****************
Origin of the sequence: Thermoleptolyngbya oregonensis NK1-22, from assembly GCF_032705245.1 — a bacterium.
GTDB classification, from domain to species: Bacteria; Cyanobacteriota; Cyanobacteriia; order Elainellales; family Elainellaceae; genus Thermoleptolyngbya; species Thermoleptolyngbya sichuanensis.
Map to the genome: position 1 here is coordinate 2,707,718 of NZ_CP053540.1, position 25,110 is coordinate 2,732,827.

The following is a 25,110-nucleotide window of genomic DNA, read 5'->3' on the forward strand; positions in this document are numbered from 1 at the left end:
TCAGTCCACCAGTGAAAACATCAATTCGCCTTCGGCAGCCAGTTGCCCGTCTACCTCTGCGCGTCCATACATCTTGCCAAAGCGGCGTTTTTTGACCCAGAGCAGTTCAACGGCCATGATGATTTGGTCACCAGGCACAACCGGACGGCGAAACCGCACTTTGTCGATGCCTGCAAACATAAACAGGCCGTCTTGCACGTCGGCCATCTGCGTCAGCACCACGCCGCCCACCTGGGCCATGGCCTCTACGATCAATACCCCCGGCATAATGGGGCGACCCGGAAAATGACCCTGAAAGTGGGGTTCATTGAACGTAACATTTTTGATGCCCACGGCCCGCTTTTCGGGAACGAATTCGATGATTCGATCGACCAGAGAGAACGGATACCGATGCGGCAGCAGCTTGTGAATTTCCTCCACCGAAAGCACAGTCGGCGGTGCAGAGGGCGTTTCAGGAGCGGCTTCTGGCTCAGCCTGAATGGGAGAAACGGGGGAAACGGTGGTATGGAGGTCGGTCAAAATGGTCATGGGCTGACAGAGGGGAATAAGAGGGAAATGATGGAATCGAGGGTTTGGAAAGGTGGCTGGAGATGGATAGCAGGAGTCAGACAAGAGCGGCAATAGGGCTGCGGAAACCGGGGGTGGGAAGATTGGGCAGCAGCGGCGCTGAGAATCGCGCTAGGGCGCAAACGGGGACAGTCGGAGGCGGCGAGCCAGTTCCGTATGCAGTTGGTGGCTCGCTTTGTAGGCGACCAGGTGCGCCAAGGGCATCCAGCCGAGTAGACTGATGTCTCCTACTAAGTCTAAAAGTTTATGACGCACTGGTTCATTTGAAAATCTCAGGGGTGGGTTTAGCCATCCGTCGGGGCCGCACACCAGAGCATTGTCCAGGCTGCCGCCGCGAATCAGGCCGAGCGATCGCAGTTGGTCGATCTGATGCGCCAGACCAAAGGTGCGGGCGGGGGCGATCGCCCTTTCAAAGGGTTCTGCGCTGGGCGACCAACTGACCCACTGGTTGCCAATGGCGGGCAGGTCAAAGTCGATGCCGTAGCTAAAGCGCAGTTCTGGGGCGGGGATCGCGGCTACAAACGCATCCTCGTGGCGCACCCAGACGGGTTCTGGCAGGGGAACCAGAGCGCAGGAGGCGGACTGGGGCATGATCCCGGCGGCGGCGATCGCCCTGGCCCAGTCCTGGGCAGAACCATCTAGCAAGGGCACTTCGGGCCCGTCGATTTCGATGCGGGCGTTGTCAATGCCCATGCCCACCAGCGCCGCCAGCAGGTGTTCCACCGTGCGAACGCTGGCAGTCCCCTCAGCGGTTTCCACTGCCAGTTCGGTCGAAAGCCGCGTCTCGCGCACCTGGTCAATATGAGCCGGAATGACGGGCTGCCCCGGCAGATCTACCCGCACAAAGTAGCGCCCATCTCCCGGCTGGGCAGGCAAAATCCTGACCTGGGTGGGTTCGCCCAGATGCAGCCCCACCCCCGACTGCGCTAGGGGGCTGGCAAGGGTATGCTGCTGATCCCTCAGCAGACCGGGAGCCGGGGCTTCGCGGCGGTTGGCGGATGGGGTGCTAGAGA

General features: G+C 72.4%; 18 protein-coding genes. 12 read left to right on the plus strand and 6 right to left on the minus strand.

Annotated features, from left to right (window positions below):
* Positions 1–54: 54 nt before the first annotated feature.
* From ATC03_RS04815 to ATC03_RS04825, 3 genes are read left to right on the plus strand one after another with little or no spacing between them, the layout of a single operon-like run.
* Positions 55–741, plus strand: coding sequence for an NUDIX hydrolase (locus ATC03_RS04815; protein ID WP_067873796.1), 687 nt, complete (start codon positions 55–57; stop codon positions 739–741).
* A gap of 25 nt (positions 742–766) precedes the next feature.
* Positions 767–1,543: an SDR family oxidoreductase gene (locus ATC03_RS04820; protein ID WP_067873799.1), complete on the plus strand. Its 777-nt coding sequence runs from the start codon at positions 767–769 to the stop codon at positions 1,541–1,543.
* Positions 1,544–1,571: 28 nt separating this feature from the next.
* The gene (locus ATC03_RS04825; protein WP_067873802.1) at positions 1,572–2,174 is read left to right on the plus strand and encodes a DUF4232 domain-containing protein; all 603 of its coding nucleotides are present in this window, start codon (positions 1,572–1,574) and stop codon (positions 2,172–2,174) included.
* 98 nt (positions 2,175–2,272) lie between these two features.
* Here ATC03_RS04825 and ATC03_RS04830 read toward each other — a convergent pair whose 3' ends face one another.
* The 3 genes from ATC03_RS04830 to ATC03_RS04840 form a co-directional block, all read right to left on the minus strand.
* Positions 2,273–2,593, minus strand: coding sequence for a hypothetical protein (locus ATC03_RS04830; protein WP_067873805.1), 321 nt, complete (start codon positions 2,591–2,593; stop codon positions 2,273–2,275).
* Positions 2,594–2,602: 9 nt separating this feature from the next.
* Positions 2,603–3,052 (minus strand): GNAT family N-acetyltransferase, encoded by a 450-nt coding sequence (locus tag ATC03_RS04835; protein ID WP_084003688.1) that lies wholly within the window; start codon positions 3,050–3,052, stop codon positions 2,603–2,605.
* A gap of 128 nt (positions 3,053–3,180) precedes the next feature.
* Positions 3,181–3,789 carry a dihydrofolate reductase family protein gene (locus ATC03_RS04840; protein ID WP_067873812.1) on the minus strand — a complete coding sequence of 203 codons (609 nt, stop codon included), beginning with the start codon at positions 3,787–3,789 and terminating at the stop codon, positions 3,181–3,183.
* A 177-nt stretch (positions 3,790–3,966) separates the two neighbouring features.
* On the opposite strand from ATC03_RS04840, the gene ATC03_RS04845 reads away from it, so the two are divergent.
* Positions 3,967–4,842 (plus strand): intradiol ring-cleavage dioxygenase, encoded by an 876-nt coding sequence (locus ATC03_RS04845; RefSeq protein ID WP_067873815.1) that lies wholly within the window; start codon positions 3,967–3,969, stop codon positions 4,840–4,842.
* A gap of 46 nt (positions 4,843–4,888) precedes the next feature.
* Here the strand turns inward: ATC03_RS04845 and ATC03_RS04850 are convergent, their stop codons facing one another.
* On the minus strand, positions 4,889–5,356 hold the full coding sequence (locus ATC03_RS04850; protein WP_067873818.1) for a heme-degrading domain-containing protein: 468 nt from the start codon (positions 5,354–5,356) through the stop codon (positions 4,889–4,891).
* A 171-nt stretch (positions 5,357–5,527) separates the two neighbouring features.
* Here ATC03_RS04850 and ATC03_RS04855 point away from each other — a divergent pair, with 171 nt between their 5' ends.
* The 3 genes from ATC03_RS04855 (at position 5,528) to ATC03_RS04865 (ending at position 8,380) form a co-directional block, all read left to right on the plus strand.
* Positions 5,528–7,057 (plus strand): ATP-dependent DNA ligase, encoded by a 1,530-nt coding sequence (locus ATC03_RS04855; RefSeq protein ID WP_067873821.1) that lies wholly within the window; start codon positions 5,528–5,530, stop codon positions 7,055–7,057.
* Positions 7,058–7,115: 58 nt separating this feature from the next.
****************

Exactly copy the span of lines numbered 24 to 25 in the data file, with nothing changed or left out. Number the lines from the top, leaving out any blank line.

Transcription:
* On the opposite strand from ATC03_RS04840, the gene ATC03_RS04845 reads away from it, so the two are divergent.
* Positions 3,967–4,842 (plus strand): intradiol ring-cleavage dioxygenase, encoded by an 876-nt coding sequence (locus ATC03_RS04845; RefSeq protein ID WP_067873815.1) that lies wholly within the window; start codon positions 3,967–3,969, stop codon positions 4,840–4,842.